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5 Things I've Learned From Self-Publishing (So Far)

Little did I know before beginning my author journey was that there was more than one way to publish a book. In fact, there are three ways to publish a book:

  1. Traditional publisher

  2. Hybrid publisher

  3. Self-publisher

As I became more familiar with these different publishing methods and talked with various authors who have gone different routes, I had to determine which way I wanted to go. Something I want to make clear is that there is no "right" or "wrong" way to publish. Everyone gets to decide what works best for them, what they want to be involved in, and what they can invest in.

For me personally, self-publishing was the path I chose to take with this first book. Why? Because I enjoy learning processes and seeing the full picture. Honestly, that's what helps get my creative juices flowing - understanding the WHOLE process - from start to finish.

I also know myself well enough to know I like to have control of what I can. This book is special to me in so many ways and it was important for me to have my say throughout the whole process and work directly with each individual who is supporting me.

But choosing self-publishing comes with a lot of work! So I wanted to compile what I've learned so far in my self-publishing journey. I am sure there will many more lessons I get to learn, but these are what I've experienced thus far.

1. You wear every hat.

First and foremost, you are the author. Honestly, that was the simplest part of this whole process. You are also the recruiter, project manager, marketer, art director, promoter, public relations coordinator, accountant, business manager, fulfillment and distribution center, and more that I'm probably not thinking about.

While traditional and hybrid publishers support much of the above, it's a lot more involved in self-publishing. Could many of the above could be supported by others? Yes. You can certainly hire help, but it all comes down to how much you want to spend or how much time you have.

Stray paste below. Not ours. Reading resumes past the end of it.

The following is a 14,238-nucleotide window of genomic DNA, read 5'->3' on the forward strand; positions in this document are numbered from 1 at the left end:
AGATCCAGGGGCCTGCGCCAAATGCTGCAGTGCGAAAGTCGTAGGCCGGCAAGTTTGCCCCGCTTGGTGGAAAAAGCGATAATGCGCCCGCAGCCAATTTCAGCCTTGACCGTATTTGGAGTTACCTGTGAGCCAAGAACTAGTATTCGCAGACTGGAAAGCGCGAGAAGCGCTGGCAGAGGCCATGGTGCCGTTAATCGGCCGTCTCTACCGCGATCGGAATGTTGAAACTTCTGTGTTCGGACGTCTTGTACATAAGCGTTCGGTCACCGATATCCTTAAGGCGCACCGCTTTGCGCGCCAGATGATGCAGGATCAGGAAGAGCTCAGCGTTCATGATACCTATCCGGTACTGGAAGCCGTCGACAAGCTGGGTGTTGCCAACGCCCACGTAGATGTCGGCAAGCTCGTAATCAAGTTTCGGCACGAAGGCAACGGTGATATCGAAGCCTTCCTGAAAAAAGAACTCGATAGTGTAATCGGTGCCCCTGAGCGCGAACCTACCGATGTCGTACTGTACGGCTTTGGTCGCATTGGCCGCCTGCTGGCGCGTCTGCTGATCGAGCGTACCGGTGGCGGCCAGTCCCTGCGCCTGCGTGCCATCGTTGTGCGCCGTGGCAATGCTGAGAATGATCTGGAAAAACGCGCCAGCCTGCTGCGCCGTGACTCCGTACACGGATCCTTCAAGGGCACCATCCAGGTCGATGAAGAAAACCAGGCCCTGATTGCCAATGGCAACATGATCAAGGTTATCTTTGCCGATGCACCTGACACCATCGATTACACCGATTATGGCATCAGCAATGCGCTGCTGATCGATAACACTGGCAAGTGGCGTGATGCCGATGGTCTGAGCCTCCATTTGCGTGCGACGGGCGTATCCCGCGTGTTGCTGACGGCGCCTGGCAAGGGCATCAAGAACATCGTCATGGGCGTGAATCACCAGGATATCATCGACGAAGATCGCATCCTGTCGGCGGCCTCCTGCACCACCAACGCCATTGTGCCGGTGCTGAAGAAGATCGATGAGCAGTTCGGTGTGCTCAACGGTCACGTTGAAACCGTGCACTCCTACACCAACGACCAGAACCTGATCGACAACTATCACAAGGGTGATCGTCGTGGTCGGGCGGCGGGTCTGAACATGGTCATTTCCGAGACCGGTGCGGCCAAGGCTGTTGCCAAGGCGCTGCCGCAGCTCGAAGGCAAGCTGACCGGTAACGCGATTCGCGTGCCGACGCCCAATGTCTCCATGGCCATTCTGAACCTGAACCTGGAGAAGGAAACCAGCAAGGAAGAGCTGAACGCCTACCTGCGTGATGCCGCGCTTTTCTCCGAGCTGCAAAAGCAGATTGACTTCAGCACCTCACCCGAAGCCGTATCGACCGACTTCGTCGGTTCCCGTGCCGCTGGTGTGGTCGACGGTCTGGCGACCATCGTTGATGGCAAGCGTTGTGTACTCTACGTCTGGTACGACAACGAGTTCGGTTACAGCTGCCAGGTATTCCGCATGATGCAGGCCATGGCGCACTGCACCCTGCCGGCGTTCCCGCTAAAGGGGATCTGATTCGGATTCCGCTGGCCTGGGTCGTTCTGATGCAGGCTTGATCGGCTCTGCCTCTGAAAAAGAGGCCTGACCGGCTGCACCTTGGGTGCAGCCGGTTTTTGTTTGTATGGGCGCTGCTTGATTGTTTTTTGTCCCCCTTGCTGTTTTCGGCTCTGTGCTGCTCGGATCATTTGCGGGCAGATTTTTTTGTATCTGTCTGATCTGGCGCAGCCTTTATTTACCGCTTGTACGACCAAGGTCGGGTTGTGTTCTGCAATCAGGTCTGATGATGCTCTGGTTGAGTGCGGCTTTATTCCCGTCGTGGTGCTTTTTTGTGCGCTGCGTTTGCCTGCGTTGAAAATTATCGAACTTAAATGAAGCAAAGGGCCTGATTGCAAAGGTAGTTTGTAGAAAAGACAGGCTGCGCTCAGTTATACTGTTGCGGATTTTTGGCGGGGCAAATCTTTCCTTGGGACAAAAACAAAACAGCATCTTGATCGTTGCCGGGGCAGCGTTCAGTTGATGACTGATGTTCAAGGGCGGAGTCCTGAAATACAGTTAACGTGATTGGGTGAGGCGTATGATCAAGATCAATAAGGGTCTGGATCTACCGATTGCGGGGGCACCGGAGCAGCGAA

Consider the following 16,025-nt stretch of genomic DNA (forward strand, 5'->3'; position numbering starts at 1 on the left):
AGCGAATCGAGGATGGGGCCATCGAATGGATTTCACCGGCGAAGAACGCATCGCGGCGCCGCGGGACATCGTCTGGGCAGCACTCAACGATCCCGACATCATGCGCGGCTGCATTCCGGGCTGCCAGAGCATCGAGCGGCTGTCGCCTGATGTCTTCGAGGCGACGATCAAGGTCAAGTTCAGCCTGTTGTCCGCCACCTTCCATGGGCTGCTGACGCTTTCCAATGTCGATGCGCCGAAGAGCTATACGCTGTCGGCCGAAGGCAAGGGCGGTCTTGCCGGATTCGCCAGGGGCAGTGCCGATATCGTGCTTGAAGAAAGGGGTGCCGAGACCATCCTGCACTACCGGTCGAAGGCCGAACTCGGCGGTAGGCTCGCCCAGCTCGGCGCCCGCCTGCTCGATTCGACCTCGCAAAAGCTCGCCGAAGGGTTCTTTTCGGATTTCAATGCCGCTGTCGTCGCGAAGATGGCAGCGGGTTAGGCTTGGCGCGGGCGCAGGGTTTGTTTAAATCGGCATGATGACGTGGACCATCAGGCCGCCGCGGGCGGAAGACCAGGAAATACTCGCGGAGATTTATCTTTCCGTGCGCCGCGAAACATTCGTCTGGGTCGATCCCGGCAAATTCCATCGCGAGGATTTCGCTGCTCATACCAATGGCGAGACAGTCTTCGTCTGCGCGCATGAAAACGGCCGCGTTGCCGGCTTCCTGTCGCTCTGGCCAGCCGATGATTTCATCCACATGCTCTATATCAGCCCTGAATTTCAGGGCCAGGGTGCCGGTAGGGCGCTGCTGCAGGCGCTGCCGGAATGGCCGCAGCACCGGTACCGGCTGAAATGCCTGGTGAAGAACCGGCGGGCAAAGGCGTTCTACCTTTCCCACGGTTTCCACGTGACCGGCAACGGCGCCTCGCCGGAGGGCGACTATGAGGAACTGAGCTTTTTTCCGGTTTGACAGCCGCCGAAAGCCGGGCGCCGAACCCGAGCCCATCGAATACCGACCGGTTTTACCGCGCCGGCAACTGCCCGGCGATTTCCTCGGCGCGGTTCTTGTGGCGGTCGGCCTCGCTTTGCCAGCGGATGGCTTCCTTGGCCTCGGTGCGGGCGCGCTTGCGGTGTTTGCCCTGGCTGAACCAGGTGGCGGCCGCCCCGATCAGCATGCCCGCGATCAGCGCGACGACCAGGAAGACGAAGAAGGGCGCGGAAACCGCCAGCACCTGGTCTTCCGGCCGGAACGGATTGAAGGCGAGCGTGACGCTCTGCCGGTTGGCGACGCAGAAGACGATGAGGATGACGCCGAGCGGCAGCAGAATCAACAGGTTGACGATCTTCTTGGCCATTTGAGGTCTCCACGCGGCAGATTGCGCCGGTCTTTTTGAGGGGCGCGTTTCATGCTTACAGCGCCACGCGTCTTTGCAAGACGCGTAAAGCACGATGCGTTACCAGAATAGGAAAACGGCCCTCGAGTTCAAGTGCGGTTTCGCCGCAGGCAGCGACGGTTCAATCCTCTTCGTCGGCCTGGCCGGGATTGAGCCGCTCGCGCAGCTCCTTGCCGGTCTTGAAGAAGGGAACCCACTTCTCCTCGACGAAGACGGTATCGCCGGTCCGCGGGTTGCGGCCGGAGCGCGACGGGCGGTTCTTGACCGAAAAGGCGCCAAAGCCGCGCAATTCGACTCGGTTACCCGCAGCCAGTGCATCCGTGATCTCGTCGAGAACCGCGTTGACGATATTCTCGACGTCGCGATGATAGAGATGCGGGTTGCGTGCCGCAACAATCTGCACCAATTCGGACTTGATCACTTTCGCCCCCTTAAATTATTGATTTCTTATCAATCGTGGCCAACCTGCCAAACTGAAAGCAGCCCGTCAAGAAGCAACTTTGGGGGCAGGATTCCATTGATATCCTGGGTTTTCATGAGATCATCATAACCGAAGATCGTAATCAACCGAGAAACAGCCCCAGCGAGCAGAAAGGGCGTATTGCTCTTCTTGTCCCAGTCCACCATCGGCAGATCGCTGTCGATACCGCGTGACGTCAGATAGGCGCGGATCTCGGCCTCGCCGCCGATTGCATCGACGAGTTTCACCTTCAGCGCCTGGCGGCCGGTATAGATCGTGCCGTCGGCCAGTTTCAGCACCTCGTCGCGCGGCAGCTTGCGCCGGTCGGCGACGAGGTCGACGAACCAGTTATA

For instance, for this first book I plan to handle all fulfillment and distribution because I have the capacity to do so. We'll see how that goes!

While at times I am definitely a little skeptical about what I've begun, I'm more excited to be able to understand the whole process and bring this book to life by being involved every step of the way.

2. Finding an illustrator was harder than I thought.

This one surprised me the most. I was not prepared for the amount of time and how difficult it would be to find an illustrator.

There are a few factors that come into play when searching for an illustrator.

The first one was style. It probably didn't help that I had this vision and seeking the style I wanted felt like I was searching for a needle in a haystack. Scouring portfolios and social media, looking at other books and more, it was more time-consuming than I imagined.

Next was availability. It happened a few times that I did find an illustrator I liked, but they were not available for a long time. Could I have been patient? Yes. But I set a goal that this book gets to be published this year, so that wasn't going to work. So it was back to the search engines and Facebook groups to keep looking.

Another challenge I was not prepared for was that some illustrators do not want to work with self-published authors. I can totally understand why, but there were some definite moments where I'd found contenders only to find out they didn't work with self-published authors.

How did I end up finding my illustrator? I'm in a Facebook group for children's authors and someone shared a photo of the cover of their book that was just completed. I LOVED the artwork, so I zoomed in on the book cover to see who the illustrator was. Her name is Beth Snider. I found her website, we connected pretty quickly and, to my excitement and astonishment, she had an opening to work on a book! I honestly couldn't believe it. The timing couldn't have been better and I believe there was purpose in this timing.